We learned today that President Trump wants to increase defense spending by $54 billion. How much is that, anyway?
This is tricky. Normally, you’d just take a look at defense spending over the past decade or so and see how it compares to the trend. However, ever since 9/11, a big chunk of defense spending has been for “Overseas Contingency Operations,” known to the rest of us as “wars.” You don’t want to count that as part of the baseline. On the other hand, the OCO account sometimes acts as a sort of slush fund for ordinary spending, which basically hides increases in baseline defense expenditures.
With that caveat in mind, here is baseline defense spending since 2001:1
There are two ways you can look at this:
- All this is doing is getting defense spending back up to its Obama-era levels prior to the sequester.
- Yikes! That’s a 45 percent increase since 2001.
Do we really need to be spending 45 percent more than we did in 2001 for baseline defense? Remember, if we decide to invade Iraq and take their oil, that would get funded separately. The baseline budget is just to support basic military readiness.
I guess we can all make up our own minds about this, though I can’t say that I’ve heard any persuasive arguments that the Pentagon is truly suffering too much with a $550 billion budget. The real question is whether Trump’s $54 billion increase can get through Congress. Normally, Republicans would pass it via reconciliation and they wouldn’t need any Democratic votes. However, this increase would blow past the sequester limits put in place in 2013, and this can only be done via regular order.2 That means Republicans need at least eight Democratic votes in the Senate to overcome a filibuster.
Normally, they could probably get that. But if they try to balance this $54 billion increase with a $54 billion cut to the EPA and safety net programs, there are very few Democrats who will play ball. So what’s the plan here?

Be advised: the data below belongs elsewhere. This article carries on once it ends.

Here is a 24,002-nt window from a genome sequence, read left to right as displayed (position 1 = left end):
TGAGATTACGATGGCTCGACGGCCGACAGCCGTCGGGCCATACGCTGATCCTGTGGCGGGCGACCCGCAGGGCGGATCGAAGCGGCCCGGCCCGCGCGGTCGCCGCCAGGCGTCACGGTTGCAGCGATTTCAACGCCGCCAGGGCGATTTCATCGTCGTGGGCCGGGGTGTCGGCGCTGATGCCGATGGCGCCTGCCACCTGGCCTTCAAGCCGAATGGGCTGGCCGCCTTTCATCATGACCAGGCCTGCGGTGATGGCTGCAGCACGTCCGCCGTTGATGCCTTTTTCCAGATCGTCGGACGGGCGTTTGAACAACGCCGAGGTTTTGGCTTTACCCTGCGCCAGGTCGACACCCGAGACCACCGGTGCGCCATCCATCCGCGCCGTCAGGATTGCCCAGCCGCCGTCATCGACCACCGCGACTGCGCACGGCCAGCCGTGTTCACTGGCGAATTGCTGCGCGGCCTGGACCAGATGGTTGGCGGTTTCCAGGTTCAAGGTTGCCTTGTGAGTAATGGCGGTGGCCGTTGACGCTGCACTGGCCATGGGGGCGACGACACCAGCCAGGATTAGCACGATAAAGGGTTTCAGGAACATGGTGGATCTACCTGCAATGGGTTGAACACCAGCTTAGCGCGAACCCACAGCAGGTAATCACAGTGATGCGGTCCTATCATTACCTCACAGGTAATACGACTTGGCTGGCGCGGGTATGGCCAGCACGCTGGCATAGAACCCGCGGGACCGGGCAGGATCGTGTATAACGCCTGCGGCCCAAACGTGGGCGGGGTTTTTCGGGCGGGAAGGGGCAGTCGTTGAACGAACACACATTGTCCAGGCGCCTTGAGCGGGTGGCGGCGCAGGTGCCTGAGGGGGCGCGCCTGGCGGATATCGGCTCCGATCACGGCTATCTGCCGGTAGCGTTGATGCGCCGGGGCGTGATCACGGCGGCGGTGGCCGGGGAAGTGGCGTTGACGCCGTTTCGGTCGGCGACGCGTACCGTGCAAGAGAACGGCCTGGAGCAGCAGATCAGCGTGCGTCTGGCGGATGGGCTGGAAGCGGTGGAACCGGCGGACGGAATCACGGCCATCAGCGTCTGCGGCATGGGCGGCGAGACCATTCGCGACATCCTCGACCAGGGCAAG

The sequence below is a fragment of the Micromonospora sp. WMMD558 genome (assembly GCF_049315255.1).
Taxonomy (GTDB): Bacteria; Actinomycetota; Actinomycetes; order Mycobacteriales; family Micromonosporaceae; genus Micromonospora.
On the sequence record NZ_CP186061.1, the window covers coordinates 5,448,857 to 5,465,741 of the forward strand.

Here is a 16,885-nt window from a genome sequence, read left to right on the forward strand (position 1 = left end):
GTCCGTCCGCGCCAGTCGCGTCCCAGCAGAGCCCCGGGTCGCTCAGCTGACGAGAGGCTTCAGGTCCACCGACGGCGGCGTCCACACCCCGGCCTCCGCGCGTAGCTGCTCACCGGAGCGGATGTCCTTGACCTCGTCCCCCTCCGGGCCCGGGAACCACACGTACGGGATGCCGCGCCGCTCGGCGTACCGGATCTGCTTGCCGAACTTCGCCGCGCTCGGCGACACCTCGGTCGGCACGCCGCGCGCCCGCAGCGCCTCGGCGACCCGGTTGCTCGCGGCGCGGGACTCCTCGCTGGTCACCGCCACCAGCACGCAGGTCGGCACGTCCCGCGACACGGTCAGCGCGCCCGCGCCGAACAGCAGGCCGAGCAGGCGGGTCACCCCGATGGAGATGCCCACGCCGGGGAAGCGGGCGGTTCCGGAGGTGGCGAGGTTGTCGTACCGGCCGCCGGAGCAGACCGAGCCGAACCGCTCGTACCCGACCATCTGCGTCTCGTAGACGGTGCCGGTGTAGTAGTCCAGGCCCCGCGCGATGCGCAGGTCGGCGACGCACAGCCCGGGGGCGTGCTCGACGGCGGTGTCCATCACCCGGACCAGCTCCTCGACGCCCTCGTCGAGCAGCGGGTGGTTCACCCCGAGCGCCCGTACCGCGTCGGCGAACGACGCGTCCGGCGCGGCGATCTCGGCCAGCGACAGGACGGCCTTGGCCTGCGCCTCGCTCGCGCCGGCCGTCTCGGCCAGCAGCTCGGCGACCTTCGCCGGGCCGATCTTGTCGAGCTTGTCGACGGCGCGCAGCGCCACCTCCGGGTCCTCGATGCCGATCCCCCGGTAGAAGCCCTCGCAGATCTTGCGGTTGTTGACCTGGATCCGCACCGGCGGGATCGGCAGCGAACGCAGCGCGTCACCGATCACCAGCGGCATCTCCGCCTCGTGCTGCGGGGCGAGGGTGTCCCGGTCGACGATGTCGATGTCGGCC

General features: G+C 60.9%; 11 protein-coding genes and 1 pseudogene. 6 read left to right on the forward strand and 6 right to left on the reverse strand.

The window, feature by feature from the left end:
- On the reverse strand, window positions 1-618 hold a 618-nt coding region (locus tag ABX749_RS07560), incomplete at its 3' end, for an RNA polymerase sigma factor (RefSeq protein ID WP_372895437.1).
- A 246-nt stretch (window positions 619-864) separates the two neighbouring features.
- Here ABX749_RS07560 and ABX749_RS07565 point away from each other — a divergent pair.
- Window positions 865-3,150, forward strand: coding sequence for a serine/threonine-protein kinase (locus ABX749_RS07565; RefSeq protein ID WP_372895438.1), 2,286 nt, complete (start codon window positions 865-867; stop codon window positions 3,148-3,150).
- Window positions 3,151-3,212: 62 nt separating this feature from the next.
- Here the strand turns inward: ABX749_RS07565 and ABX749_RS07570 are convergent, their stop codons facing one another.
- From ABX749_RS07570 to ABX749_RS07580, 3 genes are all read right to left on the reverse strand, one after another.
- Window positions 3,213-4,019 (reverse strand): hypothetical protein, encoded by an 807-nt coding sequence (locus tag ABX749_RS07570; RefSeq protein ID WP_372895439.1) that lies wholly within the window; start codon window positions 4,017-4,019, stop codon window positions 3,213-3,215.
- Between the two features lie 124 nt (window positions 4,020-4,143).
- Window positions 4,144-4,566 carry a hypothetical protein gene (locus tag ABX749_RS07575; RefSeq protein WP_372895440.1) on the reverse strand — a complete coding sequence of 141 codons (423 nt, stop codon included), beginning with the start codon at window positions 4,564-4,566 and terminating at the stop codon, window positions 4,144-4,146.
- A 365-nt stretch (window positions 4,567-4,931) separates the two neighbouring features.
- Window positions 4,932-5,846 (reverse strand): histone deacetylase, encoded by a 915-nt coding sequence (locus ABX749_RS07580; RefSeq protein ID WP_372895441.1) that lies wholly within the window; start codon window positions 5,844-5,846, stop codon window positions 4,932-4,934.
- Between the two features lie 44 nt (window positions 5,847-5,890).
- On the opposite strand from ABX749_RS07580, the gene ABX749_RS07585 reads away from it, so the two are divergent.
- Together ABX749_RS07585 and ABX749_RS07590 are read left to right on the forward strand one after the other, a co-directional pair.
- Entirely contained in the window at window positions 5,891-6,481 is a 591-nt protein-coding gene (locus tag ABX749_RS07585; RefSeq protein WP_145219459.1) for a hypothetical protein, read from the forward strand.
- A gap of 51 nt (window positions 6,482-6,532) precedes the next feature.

1Historical budget authority here. OCO levels here. I adjusted for inflation using the GDP deflator. This seemed more appropriate than consumer inflation measures like CPI and PCE, but it doesn’t actually make much difference. They all show pretty similar inflation levels over a short period like this.
2Though I admit I can’t find an authoritative confirmation of this. I think that any spending above the sequestration levels can be filibustered, but I’d appreciate confirmation from someone knowledgeable about this. The sequester applies only to discretionary spending, and it’s possible that Republicans can add $54 billion to defense if they slash $54 billion from mandatory spending elsewhere.
UPDATE: OK, Stan Collender confirms that spending above the sequester caps can filibustered. If Stan says it’s true, then it’s true. He goes on to say that the only options for Republicans are (a) to put the increase in the OCO fund, or (b) to authorize the spending, trigger the sequester, and then for Trump to ignore the sequester. They’re both illegal, but it’s hard to tell if anyone cares these days.